To get PC sensors data into this VoiceAttack profile, the AIDA64 Extreme sensor monitoring program is required. I happen to have used this program for nearly a decade, and while I have several sensor monitoring programs including free offerings such as HWMonitor and others, I decided to use AIDA64 for getting text-to-speech sensor data because it offers options for External Applications to access Shared Memory and therefore all sensor data from available sensors we can choose from a list. This avoids constantly thrashing our storage drive(s) by needlessly writing and overwriting this sensor data to a log file and then parsing that for the required data, as the information is already available in the RAM if we just use a tool to get it, such as AIDA64's convenient Shared Memory option. It's an affordable and stable program with a good history and tons of great features, so I personally recommend it for anyone who wants a decent piece of software with a good reputation.
you may check all boxes under Cooling Fans labeled 'Chassis' as shown above
For this AVCS Profile to access Shared Memory Sensor Data from the AIDA64 program, first open the main AIDA64 Preferences Menu, then select the option for External Applications on the left. In the available sensors listed on the right, check the box next to those listed in the image shown here (if available on your PC) - these have command keywords already set, and some are used in AVCS Sensor Diagnostics commands.
Finally, check the box at the top to 'Enable shared memory' and click OK.
Use the button in the AVCS Sensor Options Menu to test for valid AIDA64 Shared Memory data, even before turning on active Monitoring. Test data will be automatically copied to the clipboard for manual review.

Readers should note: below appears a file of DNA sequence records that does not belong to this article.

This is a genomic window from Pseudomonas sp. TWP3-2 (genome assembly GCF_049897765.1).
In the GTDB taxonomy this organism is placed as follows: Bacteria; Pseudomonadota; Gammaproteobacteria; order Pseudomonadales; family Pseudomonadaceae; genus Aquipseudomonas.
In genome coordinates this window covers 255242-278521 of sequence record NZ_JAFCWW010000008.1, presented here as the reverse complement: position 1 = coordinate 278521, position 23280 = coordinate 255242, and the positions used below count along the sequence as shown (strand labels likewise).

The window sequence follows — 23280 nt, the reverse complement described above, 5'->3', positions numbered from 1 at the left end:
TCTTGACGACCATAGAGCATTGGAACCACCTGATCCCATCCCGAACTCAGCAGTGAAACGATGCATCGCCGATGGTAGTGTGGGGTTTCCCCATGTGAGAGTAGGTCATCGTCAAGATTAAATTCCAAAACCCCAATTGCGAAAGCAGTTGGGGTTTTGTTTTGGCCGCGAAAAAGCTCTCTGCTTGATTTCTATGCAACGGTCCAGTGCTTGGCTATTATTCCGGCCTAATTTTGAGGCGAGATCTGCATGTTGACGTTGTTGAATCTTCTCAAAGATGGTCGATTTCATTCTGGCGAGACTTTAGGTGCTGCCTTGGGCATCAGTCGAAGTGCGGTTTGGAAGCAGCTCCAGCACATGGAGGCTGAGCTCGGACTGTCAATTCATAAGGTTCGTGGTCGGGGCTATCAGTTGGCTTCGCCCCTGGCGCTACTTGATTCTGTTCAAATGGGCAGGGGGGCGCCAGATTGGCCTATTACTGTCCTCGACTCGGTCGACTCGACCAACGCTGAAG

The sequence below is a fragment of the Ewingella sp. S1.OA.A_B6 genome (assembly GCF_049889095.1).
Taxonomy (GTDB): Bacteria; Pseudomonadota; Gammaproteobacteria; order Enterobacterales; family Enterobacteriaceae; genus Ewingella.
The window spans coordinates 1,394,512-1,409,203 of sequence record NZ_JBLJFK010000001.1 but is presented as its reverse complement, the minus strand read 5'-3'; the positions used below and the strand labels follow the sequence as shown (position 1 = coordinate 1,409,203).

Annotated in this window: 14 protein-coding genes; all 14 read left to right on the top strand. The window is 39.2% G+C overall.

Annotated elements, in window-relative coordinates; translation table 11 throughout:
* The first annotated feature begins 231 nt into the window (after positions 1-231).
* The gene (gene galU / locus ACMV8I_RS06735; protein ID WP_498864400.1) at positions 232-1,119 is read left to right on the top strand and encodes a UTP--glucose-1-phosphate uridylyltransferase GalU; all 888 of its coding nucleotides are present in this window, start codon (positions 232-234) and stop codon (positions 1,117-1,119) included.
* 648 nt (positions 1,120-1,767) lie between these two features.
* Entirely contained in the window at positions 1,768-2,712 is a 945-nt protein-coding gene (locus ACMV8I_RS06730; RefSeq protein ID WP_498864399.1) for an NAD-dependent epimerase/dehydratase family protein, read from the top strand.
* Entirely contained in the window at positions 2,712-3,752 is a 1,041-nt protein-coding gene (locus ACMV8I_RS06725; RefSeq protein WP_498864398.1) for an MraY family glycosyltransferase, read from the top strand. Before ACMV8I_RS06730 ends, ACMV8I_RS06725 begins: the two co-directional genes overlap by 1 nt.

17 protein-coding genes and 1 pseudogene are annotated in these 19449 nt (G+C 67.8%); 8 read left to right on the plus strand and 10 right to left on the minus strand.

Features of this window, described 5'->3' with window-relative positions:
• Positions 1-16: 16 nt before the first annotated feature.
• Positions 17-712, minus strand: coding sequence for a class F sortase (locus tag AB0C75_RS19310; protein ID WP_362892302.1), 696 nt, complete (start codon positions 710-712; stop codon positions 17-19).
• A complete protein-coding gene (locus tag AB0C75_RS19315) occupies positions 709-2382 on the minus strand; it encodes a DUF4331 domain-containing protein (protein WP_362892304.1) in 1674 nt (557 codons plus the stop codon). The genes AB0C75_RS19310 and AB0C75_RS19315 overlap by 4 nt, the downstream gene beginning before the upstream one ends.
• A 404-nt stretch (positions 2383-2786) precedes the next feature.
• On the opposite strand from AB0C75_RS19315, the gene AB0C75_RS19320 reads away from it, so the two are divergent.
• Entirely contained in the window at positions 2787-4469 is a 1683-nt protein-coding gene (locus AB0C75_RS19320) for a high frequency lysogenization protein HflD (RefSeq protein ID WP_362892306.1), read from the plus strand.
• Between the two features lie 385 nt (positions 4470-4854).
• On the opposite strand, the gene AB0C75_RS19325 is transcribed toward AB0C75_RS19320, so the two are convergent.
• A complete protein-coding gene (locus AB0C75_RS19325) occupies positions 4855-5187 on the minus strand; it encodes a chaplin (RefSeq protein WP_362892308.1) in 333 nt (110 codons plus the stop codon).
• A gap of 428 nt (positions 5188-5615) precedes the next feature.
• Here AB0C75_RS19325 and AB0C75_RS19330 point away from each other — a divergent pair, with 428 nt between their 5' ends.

Any number of case fans recognized by AIDA64 as 'Chassis fans' can be assigned a keyword such as 'Rear Case Fan(s)' or 'Intake Case Fan(s)'. Fans tied together in RPM such as dual or triple GPU fans are pointless to enable here, and users should only select one of any set tied together.
Any sensor listed in the image shown here may be queried individually at any time, or read out as part of a report containing sets of sensors such as all primary CPU sensors, or GPU sensors, or even the entire system. These commands naturally were inspired by love of STTNG, and follow a 'higher is faster' connotation for the levels 5 through 1, with 1 being the most complete yet slowest and possibly least automated of all reports (or diagnostics, if using an AVCS-DHT1).
Running a Level 5 Report on the Graphics Card or the CPU may return only the top one or two most relevant values, whereas saying 'Run a Level 1 Report' will begin a very long speech listing each and every attached sensor and their last reported average value.
All sensor values are added to 10 rolling data points spanning back 30 seconds, averaged out over this time once every 15 seconds. This means any given set is reusing around 5 data points from the last average set, and I've found this to be most accurate.
Say 'Stop All Sensor Commands' to halt reports speech readouts anytime
Never mistake AVCS Profile Sensors commands as getting true and important values for use in overclocking or system stability management, please continue to use AIDA64 itself and any other tools - AVCS only reports averages spanning over 30 seconds and cannot keep up with the level of accuracy and speed required for anything so important!
As with Sensor Reports, any sensor listed in the image shown above may be queried individually at any time, or if using an AVCS-DHT1, read out as part of a diagnostic of recent averages containing sets of sensors such as all primary CPU sensors, or GPU sensors, or even the entire system. Also inspired by the diagnostics portrayed in STTNG, these commands follow that same 'higher is faster' connotation for the levels 5 through 1, with 1 being the most complete yet slowest and possibly least automated.